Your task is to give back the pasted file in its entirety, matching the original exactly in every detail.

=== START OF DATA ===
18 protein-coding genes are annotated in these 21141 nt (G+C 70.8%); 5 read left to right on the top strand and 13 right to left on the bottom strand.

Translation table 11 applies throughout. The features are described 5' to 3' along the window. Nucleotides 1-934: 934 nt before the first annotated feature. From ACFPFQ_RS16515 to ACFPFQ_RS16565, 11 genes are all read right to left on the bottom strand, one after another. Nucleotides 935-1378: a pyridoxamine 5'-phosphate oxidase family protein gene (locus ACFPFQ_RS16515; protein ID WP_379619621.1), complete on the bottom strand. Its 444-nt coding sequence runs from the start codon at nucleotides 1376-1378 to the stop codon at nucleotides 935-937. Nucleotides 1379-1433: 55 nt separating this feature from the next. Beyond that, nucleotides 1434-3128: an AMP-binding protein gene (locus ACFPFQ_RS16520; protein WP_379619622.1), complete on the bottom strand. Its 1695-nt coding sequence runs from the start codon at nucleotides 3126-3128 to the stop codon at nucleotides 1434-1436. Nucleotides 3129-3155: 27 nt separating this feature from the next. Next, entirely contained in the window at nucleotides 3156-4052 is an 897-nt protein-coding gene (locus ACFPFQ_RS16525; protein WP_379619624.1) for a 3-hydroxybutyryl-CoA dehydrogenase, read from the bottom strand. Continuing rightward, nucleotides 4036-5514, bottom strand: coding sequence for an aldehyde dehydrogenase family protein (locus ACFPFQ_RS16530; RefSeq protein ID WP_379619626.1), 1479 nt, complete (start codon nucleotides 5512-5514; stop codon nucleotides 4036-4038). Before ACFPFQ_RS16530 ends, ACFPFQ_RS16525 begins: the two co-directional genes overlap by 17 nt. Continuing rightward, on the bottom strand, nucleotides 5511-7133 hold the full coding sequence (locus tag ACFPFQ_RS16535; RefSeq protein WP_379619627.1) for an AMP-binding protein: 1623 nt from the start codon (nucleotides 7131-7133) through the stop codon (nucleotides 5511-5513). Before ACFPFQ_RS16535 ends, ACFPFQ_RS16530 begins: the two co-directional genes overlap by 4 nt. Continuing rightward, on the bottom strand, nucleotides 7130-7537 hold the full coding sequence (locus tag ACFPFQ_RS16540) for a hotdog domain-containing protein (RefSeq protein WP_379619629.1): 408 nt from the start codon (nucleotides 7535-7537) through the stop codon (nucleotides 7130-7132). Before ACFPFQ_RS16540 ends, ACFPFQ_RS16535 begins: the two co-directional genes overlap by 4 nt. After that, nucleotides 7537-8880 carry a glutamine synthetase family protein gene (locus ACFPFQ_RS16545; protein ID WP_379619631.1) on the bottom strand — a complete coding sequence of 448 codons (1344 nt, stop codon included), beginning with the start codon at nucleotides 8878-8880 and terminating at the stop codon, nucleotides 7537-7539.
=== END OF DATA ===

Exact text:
18 protein-coding genes are annotated in these 21141 nt (G+C 70.8%); 5 read left to right on the top strand and 13 right to left on the bottom strand.

Translation table 11 applies throughout. The features are described 5' to 3' along the window. Nucleotides 1-934: 934 nt before the first annotated feature. From ACFPFQ_RS16515 to ACFPFQ_RS16565, 11 genes are all read right to left on the bottom strand, one after another. Nucleotides 935-1378: a pyridoxamine 5'-phosphate oxidase family protein gene (locus ACFPFQ_RS16515; protein ID WP_379619621.1), complete on the bottom strand. Its 444-nt coding sequence runs from the start codon at nucleotides 1376-1378 to the stop codon at nucleotides 935-937. Nucleotides 1379-1433: 55 nt separating this feature from the next. Beyond that, nucleotides 1434-3128: an AMP-binding protein gene (locus ACFPFQ_RS16520; protein WP_379619622.1), complete on the bottom strand. Its 1695-nt coding sequence runs from the start codon at nucleotides 3126-3128 to the stop codon at nucleotides 1434-1436. Nucleotides 3129-3155: 27 nt separating this feature from the next. Next, entirely contained in the window at nucleotides 3156-4052 is an 897-nt protein-coding gene (locus ACFPFQ_RS16525; protein WP_379619624.1) for a 3-hydroxybutyryl-CoA dehydrogenase, read from the bottom strand. Continuing rightward, nucleotides 4036-5514, bottom strand: coding sequence for an aldehyde dehydrogenase family protein (locus ACFPFQ_RS16530; RefSeq protein ID WP_379619626.1), 1479 nt, complete (start codon nucleotides 5512-5514; stop codon nucleotides 4036-4038). Before ACFPFQ_RS16530 ends, ACFPFQ_RS16525 begins: the two co-directional genes overlap by 17 nt. Continuing rightward, on the bottom strand, nucleotides 5511-7133 hold the full coding sequence (locus tag ACFPFQ_RS16535; RefSeq protein WP_379619627.1) for an AMP-binding protein: 1623 nt from the start codon (nucleotides 7131-7133) through the stop codon (nucleotides 5511-5513). Before ACFPFQ_RS16535 ends, ACFPFQ_RS16530 begins: the two co-directional genes overlap by 4 nt. Continuing rightward, on the bottom strand, nucleotides 7130-7537 hold the full coding sequence (locus tag ACFPFQ_RS16540) for a hotdog domain-containing protein (RefSeq protein WP_379619629.1): 408 nt from the start codon (nucleotides 7535-7537) through the stop codon (nucleotides 7130-7132). Before ACFPFQ_RS16540 ends, ACFPFQ_RS16535 begins: the two co-directional genes overlap by 4 nt. After that, nucleotides 7537-8880 carry a glutamine synthetase family protein gene (locus ACFPFQ_RS16545; protein ID WP_379619631.1) on the bottom strand — a complete coding sequence of 448 codons (1344 nt, stop codon included), beginning with the start codon at nucleotides 8878-8880 and terminating at the stop codon, nucleotides 7537-7539.